8. It was rightly conceded by Mr. Rao that there was no legal bar for the plaintiff or for matter of that for defendant No. 1 to file a suit for partition even without obtaining delivery of possession either actual or symbolical. Thus there cannot be any question of computing the period of limitation from the date of delivery of possession in 1943. It is not disputed that there is no specific provision in the Limitation Act which prescribes limitation for suits of this nature. There are, however, authorities to show that such suits are governed by Art. 144 of the Limitation Act. In the aforesaid case of the Madras High Court in (S) AIR 1955 Mad 288, their Lordships held that a suit for possession of immovable property brought by an alienee of an undivided share from a co-parcener of a Hindu Joint family will be governed by Art. 144.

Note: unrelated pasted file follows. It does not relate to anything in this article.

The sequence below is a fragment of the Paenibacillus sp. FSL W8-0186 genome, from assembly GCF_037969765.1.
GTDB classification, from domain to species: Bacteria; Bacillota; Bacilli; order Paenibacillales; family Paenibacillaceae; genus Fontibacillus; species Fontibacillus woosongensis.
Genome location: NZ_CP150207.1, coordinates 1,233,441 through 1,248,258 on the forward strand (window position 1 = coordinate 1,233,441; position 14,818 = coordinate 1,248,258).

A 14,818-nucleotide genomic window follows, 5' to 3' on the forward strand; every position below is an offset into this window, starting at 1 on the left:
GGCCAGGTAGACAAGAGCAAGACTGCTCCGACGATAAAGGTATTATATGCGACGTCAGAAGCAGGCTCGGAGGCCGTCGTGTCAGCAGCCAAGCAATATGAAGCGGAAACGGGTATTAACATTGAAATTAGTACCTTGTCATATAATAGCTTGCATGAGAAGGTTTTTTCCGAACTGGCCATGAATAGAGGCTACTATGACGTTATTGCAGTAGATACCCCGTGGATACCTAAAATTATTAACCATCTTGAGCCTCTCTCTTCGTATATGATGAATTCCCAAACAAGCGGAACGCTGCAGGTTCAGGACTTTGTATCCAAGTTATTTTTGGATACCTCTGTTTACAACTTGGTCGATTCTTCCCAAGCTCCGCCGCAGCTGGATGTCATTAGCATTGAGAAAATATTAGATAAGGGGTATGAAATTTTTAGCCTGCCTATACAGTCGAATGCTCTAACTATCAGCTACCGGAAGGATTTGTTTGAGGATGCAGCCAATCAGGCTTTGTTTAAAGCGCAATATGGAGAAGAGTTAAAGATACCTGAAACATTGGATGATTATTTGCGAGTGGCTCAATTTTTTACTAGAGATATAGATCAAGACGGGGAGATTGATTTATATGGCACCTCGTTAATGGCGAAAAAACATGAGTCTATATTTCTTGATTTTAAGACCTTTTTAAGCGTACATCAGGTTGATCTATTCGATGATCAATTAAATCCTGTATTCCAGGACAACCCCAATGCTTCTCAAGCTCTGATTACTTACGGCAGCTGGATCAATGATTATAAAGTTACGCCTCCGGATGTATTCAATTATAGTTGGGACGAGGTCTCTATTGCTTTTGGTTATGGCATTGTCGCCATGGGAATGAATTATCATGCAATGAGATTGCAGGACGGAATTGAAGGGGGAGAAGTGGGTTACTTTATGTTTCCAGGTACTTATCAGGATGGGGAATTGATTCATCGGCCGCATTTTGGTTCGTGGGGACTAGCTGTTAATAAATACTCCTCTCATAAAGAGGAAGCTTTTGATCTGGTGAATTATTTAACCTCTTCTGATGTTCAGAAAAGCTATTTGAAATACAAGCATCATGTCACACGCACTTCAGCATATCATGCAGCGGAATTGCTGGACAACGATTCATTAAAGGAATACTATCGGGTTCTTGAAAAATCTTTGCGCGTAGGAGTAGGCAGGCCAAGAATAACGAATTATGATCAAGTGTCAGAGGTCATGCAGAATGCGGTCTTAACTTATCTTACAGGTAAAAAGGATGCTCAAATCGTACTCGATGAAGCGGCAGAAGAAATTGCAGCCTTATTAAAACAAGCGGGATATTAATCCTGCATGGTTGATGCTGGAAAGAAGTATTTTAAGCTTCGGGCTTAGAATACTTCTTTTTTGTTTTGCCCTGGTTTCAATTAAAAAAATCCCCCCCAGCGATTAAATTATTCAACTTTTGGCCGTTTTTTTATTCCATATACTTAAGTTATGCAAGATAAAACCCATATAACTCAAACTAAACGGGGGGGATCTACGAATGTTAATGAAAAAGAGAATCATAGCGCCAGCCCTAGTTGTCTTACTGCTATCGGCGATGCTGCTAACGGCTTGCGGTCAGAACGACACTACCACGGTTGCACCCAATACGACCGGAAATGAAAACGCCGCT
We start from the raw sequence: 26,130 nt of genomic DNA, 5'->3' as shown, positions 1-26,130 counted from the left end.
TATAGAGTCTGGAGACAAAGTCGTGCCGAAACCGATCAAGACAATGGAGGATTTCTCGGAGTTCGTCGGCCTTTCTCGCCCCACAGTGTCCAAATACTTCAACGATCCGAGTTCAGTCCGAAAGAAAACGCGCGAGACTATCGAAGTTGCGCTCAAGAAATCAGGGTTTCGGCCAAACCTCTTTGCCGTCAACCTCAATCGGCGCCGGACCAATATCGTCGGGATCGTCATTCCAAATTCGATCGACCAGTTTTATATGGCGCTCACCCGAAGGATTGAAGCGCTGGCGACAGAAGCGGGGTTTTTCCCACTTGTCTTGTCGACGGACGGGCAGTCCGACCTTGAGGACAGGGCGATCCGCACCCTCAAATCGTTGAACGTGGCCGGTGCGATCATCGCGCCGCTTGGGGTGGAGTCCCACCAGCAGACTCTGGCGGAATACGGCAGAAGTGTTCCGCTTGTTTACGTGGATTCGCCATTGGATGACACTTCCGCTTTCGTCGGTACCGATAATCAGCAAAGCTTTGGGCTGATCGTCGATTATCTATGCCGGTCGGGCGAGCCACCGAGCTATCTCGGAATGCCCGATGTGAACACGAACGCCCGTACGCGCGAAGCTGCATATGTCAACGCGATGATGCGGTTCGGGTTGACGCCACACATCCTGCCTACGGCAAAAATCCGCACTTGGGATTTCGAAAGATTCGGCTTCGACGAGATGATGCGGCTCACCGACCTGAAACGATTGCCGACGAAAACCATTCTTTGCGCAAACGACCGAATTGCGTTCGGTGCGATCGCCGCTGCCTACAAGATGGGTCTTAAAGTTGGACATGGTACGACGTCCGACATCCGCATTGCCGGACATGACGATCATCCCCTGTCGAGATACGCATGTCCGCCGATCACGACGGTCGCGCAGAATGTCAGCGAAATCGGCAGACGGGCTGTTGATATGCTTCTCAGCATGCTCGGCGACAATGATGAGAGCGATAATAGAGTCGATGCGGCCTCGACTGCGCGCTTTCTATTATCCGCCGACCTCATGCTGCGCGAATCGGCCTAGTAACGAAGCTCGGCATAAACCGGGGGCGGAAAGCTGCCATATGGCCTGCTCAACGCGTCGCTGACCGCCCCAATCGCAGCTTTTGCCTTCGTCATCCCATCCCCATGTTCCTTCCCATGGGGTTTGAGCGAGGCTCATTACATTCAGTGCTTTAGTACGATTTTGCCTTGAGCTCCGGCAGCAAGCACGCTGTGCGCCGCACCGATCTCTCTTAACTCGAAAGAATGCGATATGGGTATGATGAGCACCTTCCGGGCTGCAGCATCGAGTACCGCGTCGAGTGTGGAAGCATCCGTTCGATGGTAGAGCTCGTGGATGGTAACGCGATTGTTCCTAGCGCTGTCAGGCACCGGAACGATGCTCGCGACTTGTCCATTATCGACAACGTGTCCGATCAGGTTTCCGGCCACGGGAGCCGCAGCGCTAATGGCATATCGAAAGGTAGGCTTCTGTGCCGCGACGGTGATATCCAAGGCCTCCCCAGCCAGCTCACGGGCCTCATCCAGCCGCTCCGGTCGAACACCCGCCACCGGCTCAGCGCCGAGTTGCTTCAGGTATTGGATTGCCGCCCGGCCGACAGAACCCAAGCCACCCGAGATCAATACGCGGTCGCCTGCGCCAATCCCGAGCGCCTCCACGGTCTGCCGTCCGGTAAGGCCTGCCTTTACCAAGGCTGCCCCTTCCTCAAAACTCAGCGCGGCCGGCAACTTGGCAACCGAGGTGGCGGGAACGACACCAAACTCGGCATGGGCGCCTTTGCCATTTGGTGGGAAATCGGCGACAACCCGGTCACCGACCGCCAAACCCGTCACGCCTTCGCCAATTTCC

It is next to be seen whether the suit has been filed within time. According to Col. 3 of Art. 144 time begins to run from the date when the possession of the defendant becomes adverse to the plaintiff. As stated above, neither defendant No. 1 nor the plaintiff were in possession of the share of the suit property at any time. The possession of other co-sharers, viz. the non-alienating members of the family cannot be deemed to be in possession on behalf of the plaintiff alienee. If such co-sharers are in the possession of the property even after the sale of the plaintiff, they must be held to have done so adversely to the plaintiff. Even the possession of the alienor himself will also affect adversely the purchaser from the date of the sale. In a case reported in Muttuswami v. Ramkrishna, ILR 12 Mad G92 in a suit where the plaintiff was a stranger purchaser of certain properties of the joint tamily and filed a suit for recovery of possession of his purchased property, their Lordships held that the proposition that the possession of one of the co-parceners is the possession of all, for purposes of limitation has no application as between a purchaser from one coparcener and the other members of the family. The same was also the view expressed by the Calcutta High Court in a case reported in Ram Lakhi v. Durga Charan Sen, ILR 11 Cal 680.